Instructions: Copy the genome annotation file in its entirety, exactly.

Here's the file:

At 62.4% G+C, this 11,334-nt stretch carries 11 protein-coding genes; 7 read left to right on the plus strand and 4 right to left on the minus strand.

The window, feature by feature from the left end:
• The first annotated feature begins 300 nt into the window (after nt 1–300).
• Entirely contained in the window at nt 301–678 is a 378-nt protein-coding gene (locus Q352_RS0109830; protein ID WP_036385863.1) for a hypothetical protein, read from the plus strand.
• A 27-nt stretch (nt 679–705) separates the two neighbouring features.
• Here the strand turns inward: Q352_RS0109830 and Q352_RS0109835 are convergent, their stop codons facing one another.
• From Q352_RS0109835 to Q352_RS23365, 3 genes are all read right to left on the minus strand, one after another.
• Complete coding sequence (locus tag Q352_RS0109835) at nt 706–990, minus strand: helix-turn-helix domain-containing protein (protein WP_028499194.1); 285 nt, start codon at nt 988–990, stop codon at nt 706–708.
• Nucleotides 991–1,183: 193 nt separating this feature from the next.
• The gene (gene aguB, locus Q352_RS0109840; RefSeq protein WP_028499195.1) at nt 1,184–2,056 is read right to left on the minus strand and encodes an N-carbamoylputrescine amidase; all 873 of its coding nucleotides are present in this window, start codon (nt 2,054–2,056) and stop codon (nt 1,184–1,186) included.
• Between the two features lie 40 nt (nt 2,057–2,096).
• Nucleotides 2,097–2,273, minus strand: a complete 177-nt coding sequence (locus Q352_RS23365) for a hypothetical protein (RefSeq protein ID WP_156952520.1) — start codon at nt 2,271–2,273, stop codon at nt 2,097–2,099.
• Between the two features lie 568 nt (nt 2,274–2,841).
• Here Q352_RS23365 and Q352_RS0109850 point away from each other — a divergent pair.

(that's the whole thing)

At 62.4% G+C, this 11,334-nt stretch carries 11 protein-coding genes; 7 read left to right on the plus strand and 4 right to left on the minus strand.

The window, feature by feature from the left end:
• The first annotated feature begins 300 nt into the window (after nt 1–300).
• Entirely contained in the window at nt 301–678 is a 378-nt protein-coding gene (locus Q352_RS0109830; protein ID WP_036385863.1) for a hypothetical protein, read from the plus strand.
• A 27-nt stretch (nt 679–705) separates the two neighbouring features.
• Here the strand turns inward: Q352_RS0109830 and Q352_RS0109835 are convergent, their stop codons facing one another.
• From Q352_RS0109835 to Q352_RS23365, 3 genes are all read right to left on the minus strand, one after another.
• Complete coding sequence (locus tag Q352_RS0109835) at nt 706–990, minus strand: helix-turn-helix domain-containing protein (protein WP_028499194.1); 285 nt, start codon at nt 988–990, stop codon at nt 706–708.
• Nucleotides 991–1,183: 193 nt separating this feature from the next.
• The gene (gene aguB, locus Q352_RS0109840; RefSeq protein WP_028499195.1) at nt 1,184–2,056 is read right to left on the minus strand and encodes an N-carbamoylputrescine amidase; all 873 of its coding nucleotides are present in this window, start codon (nt 2,054–2,056) and stop codon (nt 1,184–1,186) included.
• Between the two features lie 40 nt (nt 2,057–2,096).
• Nucleotides 2,097–2,273, minus strand: a complete 177-nt coding sequence (locus Q352_RS23365) for a hypothetical protein (RefSeq protein ID WP_156952520.1) — start codon at nt 2,271–2,273, stop codon at nt 2,097–2,099.
• Between the two features lie 568 nt (nt 2,274–2,841).
• Here Q352_RS23365 and Q352_RS0109850 point away from each other — a divergent pair.